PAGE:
"The baseball business" has been getting a lot of play in the coverage of St. Louis native Susan Perabo's debut book, Who I Was Supposed to Be, a collection of short stories that has earned considerable attention in the U.S. and even Great Britain (where it was released as Explaining Death to the Dog). It seems that Perabo, 30, is the answer to a trivia question:
Who was the first woman ever to play NCAA baseball?
That fact has earned her recognition in the Baseball Hall of Fame, where she's represented in an exhibit celebrating women in baseball but it also makes for good copy in the battle for attention in the difficult world of selling serious fiction at a time when old-fashioned good writing is becoming less important in the marketplace.
The truth is despite the fact that "the baseball business" shows up in the bio on her book jacket, and a discussion of it occupies maybe 20 percent of the copy in her publisher's press materials, and it gets mentioned in every review and article about her book (OK, even this one) the truth is, "the baseball business" is not all that important to Perabo; it was, in many ways, an accident.
Back in the late 1980s, when she was a literature and language major at Webster University, Perabo decided to join the school's baseball team.
"I didn't have any idea that no woman had ever done that before," she says. "I had just always been athletic when I was younger, and I loved playing baseball and softball. Webster didn't have a women's softball team then, and I saw a sign inviting students who were interested in playing baseball to come to a meeting, and so I did. I thought if anyone had any problem with me playing (what was then exclusively a male sport), I wouldn't do it, but the guys on the team didn't mind at all. I didn't start for the team, and I didn't get into many games. I had no notions of being heralded as breaking ground for women. I just loved playing; I really just wanted to go out and throw the ball around in the afternoon. That was enough for me."
Although "the baseball thing" is not all that important to Perabo who returns home this week for two readings what is important, she says, is her work.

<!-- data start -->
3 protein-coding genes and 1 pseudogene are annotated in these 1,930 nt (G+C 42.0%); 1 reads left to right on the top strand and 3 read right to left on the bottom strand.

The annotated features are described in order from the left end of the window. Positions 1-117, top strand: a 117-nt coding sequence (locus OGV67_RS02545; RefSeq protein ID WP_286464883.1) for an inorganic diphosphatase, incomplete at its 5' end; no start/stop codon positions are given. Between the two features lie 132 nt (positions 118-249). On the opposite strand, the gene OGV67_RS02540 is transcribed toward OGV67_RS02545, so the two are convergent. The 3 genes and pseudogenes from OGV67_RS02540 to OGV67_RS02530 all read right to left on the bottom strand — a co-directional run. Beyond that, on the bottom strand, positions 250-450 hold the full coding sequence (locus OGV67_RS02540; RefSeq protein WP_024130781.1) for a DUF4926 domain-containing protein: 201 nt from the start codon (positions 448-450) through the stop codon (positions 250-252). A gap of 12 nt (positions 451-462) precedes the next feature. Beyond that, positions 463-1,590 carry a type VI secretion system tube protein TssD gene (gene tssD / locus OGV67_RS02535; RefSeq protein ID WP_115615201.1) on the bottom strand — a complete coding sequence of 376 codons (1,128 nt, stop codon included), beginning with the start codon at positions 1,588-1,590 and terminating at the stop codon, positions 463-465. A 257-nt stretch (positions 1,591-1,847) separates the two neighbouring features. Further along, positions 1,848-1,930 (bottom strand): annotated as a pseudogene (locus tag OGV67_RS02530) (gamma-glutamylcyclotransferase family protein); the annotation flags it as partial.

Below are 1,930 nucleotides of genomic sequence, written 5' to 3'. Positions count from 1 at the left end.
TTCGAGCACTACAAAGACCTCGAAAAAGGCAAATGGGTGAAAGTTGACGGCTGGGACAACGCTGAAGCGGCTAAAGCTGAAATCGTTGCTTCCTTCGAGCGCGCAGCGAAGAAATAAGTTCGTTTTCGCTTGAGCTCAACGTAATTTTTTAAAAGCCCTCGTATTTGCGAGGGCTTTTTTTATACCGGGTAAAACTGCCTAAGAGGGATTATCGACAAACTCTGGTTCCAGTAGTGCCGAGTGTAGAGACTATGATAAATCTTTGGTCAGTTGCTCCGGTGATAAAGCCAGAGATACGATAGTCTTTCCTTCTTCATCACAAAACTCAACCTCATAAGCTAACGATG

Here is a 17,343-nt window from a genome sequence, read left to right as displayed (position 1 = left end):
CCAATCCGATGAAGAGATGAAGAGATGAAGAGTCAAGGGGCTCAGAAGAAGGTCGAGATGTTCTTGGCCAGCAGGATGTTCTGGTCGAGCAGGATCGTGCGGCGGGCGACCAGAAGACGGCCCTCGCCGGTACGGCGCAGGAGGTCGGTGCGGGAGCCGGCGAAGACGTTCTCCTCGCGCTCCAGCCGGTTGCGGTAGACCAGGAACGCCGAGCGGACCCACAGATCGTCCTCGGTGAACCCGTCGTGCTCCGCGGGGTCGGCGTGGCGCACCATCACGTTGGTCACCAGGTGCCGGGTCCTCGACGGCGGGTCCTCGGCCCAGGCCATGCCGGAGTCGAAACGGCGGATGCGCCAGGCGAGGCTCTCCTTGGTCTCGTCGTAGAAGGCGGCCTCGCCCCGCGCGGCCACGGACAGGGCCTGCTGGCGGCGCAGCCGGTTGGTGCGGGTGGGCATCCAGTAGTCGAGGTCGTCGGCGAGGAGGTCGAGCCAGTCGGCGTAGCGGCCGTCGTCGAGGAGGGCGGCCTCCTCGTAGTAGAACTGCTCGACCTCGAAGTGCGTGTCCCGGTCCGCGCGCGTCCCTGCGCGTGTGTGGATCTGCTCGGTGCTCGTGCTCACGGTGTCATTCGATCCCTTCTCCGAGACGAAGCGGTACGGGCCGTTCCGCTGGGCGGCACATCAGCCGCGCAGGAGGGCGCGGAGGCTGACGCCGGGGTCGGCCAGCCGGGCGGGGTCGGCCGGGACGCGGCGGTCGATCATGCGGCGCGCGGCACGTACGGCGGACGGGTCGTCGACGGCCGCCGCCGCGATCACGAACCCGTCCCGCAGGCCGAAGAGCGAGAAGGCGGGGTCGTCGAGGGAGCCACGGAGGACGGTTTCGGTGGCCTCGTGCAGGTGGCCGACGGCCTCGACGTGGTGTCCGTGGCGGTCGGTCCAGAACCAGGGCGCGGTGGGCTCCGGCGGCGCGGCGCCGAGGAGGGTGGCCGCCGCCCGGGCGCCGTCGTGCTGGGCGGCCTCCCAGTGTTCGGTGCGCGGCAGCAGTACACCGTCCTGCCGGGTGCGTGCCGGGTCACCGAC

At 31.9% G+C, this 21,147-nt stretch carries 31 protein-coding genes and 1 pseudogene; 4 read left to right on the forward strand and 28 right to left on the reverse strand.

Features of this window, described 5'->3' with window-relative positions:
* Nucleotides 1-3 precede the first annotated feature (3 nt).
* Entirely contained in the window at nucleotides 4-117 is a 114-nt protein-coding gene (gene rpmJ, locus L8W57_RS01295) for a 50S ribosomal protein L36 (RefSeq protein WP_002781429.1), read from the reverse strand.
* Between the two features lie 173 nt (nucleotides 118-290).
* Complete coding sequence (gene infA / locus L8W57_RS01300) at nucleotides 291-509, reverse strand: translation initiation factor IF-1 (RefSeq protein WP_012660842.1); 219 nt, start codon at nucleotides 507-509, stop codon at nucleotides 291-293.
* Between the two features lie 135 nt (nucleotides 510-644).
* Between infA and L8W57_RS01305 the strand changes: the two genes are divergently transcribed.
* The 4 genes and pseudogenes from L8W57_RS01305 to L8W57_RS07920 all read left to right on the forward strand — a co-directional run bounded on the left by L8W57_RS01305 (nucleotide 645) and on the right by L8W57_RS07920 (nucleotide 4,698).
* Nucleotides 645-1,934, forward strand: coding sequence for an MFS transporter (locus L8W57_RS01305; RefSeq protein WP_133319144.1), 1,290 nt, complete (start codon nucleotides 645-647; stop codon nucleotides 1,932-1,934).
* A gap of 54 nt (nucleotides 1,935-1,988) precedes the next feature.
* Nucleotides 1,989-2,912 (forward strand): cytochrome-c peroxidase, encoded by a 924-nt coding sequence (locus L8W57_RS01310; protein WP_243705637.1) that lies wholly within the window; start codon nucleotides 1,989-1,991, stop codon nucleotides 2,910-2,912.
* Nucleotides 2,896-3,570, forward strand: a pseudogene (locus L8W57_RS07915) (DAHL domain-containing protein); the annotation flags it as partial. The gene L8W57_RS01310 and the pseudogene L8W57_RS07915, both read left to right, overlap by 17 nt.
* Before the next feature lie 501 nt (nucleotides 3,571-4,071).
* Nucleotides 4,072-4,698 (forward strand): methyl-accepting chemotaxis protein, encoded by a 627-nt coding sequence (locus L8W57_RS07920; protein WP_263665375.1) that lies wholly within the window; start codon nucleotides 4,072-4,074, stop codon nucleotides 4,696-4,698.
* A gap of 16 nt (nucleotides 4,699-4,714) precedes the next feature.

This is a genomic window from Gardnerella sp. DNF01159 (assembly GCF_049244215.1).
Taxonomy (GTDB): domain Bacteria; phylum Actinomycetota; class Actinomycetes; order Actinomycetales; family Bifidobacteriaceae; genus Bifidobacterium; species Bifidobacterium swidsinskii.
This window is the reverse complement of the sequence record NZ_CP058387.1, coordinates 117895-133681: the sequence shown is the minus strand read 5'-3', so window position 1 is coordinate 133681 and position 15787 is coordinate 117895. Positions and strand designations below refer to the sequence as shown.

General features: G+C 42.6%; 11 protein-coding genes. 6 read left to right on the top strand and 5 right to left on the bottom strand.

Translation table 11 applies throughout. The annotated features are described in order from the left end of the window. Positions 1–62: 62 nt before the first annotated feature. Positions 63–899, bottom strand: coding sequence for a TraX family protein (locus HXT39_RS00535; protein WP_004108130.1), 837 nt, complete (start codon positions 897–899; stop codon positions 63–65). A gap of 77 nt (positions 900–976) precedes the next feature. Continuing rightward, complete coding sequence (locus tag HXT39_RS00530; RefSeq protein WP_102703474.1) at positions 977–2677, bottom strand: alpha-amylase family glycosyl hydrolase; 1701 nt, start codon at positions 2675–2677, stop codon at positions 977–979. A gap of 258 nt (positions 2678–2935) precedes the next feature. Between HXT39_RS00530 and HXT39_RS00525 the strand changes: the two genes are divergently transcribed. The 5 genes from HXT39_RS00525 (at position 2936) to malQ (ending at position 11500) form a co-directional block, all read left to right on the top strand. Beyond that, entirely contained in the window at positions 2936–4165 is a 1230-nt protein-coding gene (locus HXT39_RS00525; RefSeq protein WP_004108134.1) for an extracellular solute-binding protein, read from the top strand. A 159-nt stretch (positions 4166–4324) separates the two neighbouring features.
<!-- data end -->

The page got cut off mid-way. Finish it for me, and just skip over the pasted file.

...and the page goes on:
Perabo started writing seriously when she was at Webster. Originally a film major, she switched to creative writing after she decided that she didn't like the collaborative nature of filmmaking.
"I always liked to write as a kid," she says. "But I was never one of those people who had only one goal, to be a writer, and so I was interested in film, but the more I got into it, the more I kept hearing how it was a collaborative process that even though a story might start out as your own, by the time you finish, it was no longer yours. That didn't appeal to me. Frankly, I was more interested in working alone."
When she moved into creative writing, she encountered Webster University professor David Clewell, a poet, who was head of the writing program and who Perabo says is still the best writing teacher she ever encountered, both as an undergraduate and, later, as an M.F.A. student at the University of Arkansas. Clewell helped introduce her to some of the more important contemporary fiction writers, including Raymond Carver, the person she calls her first "literary boyfriend."
"When I was a young writer, I almost exclusively read Carver's work," she says. "It was the late 1980s, and everyone was reading Carver and writing like Carver even me. I think his minimalism appealed to me as a young writer; there was something about it that seemed easy simple characters, simple language. I thought, "Hey, I can do this.' Obviously, the more you write, the more you realize that sense of it being easy is deceptive, but I still find attractive the notion that small moments can mean big things and that so-called ordinary people can be interesting, that people who you pass on the street and might never notice have powerful and amazing things going on in their lives that whole "there are a million stories in the naked city' kind of thing.
"I'm always struck when my students complain they don't have anything to write about. I tell them, "You're crazy. Go over and look out the window.'"
Although there are stories in her collection that do not center on so-called ordinary people for example, one takes as its protagonist Batman's butler, Alfred; another an Oscar-nominated film actor most do.
In one, a divorced woman comes home to her small town to live with her mother, who's expressing grief over the death of a husband by spending $35,000 on lottery tickets; in another, a down-on-their-luck couple inherits $28,000, which they spend to buy a gown that once belonged to Princess Di; and in still another, a boy struggling to figure out what it means to be male witnesses four men brutally beat up his father.